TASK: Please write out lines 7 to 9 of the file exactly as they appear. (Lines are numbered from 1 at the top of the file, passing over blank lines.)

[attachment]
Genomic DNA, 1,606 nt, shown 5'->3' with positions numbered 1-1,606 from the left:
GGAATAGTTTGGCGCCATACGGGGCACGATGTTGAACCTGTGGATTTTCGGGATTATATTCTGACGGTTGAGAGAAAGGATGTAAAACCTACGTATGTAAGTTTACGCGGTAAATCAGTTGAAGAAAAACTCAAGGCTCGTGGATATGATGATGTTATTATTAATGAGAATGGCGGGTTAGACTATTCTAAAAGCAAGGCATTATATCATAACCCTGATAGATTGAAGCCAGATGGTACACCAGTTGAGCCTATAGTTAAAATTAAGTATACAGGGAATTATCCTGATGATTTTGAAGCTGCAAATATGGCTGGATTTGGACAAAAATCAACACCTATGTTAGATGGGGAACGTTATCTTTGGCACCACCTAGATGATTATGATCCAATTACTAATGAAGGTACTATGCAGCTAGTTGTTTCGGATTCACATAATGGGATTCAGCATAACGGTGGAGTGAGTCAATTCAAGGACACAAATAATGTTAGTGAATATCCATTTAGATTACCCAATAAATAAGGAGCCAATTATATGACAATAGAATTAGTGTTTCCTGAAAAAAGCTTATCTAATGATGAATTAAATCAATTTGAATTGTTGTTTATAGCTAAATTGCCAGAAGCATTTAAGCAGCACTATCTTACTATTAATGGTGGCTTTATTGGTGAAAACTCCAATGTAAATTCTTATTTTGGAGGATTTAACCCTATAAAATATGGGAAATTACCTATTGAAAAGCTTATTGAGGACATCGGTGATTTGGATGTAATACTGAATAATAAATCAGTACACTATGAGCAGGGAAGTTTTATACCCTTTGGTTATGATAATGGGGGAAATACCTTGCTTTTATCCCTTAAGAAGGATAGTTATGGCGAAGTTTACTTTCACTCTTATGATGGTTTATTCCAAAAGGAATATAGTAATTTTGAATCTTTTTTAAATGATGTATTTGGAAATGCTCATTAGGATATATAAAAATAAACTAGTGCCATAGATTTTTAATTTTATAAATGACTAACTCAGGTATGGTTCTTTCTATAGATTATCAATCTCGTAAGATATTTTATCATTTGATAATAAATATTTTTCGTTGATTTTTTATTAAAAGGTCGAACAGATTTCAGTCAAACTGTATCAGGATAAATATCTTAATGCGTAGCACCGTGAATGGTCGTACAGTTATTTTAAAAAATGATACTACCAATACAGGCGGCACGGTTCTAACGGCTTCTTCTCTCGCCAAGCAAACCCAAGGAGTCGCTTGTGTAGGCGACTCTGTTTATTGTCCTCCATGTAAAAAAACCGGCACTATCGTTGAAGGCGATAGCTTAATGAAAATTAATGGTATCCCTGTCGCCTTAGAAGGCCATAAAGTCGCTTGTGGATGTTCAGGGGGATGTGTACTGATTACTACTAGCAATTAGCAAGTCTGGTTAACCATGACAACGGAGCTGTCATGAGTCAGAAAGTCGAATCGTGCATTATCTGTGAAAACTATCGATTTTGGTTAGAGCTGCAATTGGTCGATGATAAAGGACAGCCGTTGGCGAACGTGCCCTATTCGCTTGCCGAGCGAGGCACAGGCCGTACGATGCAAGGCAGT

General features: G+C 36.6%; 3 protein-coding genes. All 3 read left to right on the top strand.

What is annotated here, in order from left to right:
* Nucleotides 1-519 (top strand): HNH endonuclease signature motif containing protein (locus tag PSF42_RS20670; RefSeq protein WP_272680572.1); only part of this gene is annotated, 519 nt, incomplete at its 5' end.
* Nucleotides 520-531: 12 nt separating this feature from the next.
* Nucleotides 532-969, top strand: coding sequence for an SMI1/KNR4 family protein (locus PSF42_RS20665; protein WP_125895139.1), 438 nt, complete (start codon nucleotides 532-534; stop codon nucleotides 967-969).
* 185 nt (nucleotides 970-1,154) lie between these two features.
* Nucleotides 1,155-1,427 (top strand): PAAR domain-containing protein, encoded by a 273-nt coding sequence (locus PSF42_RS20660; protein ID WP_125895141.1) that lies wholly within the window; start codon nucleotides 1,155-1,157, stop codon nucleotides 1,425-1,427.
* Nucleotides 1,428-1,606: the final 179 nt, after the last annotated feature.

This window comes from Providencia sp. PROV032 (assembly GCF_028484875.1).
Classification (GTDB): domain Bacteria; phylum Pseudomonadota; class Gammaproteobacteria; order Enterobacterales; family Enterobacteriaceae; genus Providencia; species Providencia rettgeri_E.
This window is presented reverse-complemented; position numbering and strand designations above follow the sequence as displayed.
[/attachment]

* Nucleotides 532-969, top strand: coding sequence for an SMI1/KNR4 family protein (locus PSF42_RS20665; protein WP_125895139.1), 438 nt, complete (start codon nucleotides 532-534; stop codon nucleotides 967-969).
* 185 nt (nucleotides 970-1,154) lie between these two features.
* Nucleotides 1,155-1,427 (top strand): PAAR domain-containing protein, encoded by a 273-nt coding sequence (locus PSF42_RS20660; protein ID WP_125895141.1) that lies wholly within the window; start codon nucleotides 1,155-1,157, stop codon nucleotides 1,425-1,427.